China’s growth is slowing as policy makers adopt a framework that aims to achieve a more equitable society. The common prosperity goal will still present attractive opportunities for investors. Despite increased domestic policy uncertainty, the country’s rising economic and market dominance over the long term still warrants a standalone allocation to China.
At the point of writing1, China’s economy is in the midst of recovering from the impact of a number of regulatory crackdowns on selected sectors including the internet platforms, private education and real estate. The crackdowns are part of a new common prosperity policy which aims at improving “equality and equity”.
Achieving common prosperity
Common prosperity became a new policy priority since it was put forward by President Xi in August 2021. At the start of the COVID pandemic in early 2020, global central banks including the People’s Bank of China injected massive amounts of liquidity into the market to underpin economic growth. Asset prices including the stock and housing markets rallied strongly as a result, worsening the inequality in China. The new common prosperity framework aims at improving “equality and equity” by expanding the middle-income population and enhancing the living standards of the lower-income groups. Besides the regulatory crackdowns on selected sectors, taxation may also be used to help redistribute income.
China’s income inequality has widened
We expect the common prosperity policy to have significant impact on the healthcare, consumer and technology sectors. For example, access to basic medical services and drugs will likely be enhanced. Further expansion of the centralised procurement of pharmaceutical drugs could exert more downward pressure on drug prices. Consumption could be boosted as income is more equitably distributed. Nonetheless, the possibility of a higher consumption tax may hurt high end products such as Baijiu (Chinese liquor).
While China has cracked down on some technology sectors, we believe that policymakers are cognisant that technology can level the playing field and will continue to contribute to the country’s progress. The emergence of the Internet for example has eliminated information asymmetry and promoted rapid development. Financial innovation has increased efficiency and lowered the cost of financial intermediation. Artificial intelligence and the rising usage of robots in manufacturing have reduced costs while raising manufacturing flexibility. This has benefitted consumers. Even in new energy vehicles, technology played an important role in lowering the costs of new power systems, while enhancing the user experience.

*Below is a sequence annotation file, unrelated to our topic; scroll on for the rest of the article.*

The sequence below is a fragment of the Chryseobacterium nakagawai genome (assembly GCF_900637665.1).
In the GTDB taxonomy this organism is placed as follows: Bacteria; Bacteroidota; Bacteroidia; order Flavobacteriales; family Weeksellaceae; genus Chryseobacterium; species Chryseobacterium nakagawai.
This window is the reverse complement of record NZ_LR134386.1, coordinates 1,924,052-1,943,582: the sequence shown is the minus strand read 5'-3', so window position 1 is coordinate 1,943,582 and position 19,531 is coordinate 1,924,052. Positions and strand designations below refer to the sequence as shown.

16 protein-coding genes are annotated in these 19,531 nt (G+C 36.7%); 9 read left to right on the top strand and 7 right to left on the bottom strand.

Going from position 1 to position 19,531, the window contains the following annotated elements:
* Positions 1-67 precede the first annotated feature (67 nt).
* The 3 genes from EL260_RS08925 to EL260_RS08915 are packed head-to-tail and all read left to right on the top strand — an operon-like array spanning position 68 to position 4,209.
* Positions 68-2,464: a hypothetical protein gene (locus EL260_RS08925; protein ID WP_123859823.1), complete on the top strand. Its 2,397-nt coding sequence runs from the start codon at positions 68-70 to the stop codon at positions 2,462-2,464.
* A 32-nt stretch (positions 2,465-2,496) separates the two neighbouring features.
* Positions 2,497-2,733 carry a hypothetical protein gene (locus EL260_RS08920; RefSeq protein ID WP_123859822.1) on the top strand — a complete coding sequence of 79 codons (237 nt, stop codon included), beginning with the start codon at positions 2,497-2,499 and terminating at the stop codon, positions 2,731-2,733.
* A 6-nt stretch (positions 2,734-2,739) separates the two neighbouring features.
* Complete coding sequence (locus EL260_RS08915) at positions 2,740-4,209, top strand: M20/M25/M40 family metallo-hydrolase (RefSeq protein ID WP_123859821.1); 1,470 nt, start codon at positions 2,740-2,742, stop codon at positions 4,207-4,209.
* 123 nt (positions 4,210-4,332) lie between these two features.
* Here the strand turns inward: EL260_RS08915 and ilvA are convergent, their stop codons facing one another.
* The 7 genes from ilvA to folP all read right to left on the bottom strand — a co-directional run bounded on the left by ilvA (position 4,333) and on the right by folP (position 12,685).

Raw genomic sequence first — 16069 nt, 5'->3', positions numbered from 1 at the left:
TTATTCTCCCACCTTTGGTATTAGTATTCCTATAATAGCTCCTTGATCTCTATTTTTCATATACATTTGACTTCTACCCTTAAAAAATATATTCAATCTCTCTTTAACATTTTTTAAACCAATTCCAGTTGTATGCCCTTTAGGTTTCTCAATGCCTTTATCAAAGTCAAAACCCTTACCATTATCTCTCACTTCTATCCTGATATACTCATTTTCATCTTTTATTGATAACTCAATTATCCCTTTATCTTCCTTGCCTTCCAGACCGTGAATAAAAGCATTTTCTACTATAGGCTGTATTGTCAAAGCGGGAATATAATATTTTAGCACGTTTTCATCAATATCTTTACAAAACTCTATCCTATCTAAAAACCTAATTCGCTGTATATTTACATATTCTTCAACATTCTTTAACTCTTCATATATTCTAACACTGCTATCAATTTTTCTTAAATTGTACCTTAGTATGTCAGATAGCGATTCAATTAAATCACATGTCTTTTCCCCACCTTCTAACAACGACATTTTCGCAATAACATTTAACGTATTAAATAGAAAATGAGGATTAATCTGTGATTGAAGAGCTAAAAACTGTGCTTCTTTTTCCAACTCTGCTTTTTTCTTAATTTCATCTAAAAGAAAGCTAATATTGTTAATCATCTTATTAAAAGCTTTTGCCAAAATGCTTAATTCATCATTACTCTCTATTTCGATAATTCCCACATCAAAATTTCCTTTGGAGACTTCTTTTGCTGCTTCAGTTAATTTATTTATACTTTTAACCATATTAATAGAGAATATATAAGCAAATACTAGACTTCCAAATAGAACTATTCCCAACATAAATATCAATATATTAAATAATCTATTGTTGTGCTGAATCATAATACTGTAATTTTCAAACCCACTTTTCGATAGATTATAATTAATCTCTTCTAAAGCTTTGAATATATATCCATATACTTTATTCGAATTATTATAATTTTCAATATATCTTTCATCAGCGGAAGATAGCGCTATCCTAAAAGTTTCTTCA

Rebalancing China’s growth
The regulatory crackdowns in 2021 have hurt the earnings of China’s internet giants and weighed on their share prices. The real estate sector, which accounts for 15% of China’s GDP, also experienced severe strain as developers struggled to gain access to credit while home sales and property investments fell. If ancillary industries such as furniture sales, building materials, home appliances, etc. are included, this figure may amount to nearly 25%. These developments are likely to cause a marked slowdown in China’s 2022 GDP growth towards the 5% level. Meanwhile, producer prices as measured by the Producer Price Index are likely to have peaked in Q4 2021 while consumer prices would probably remain stable in the 1.5-2% range, helped by price controls and softening demand.
As a result of the slowdown, China’s policy makers may ease policy by cutting the Reserve Requirement Ratio (RRR), inject liquidity or provide targeted credit support. The government may also accelerate infrastructure spending. While the government is likely to maintain its stance that “homes are meant for people to live in and not for speculation”, some marginal easing on the property sector such as a reset of quotas on mortgage loans cannot be ruled out.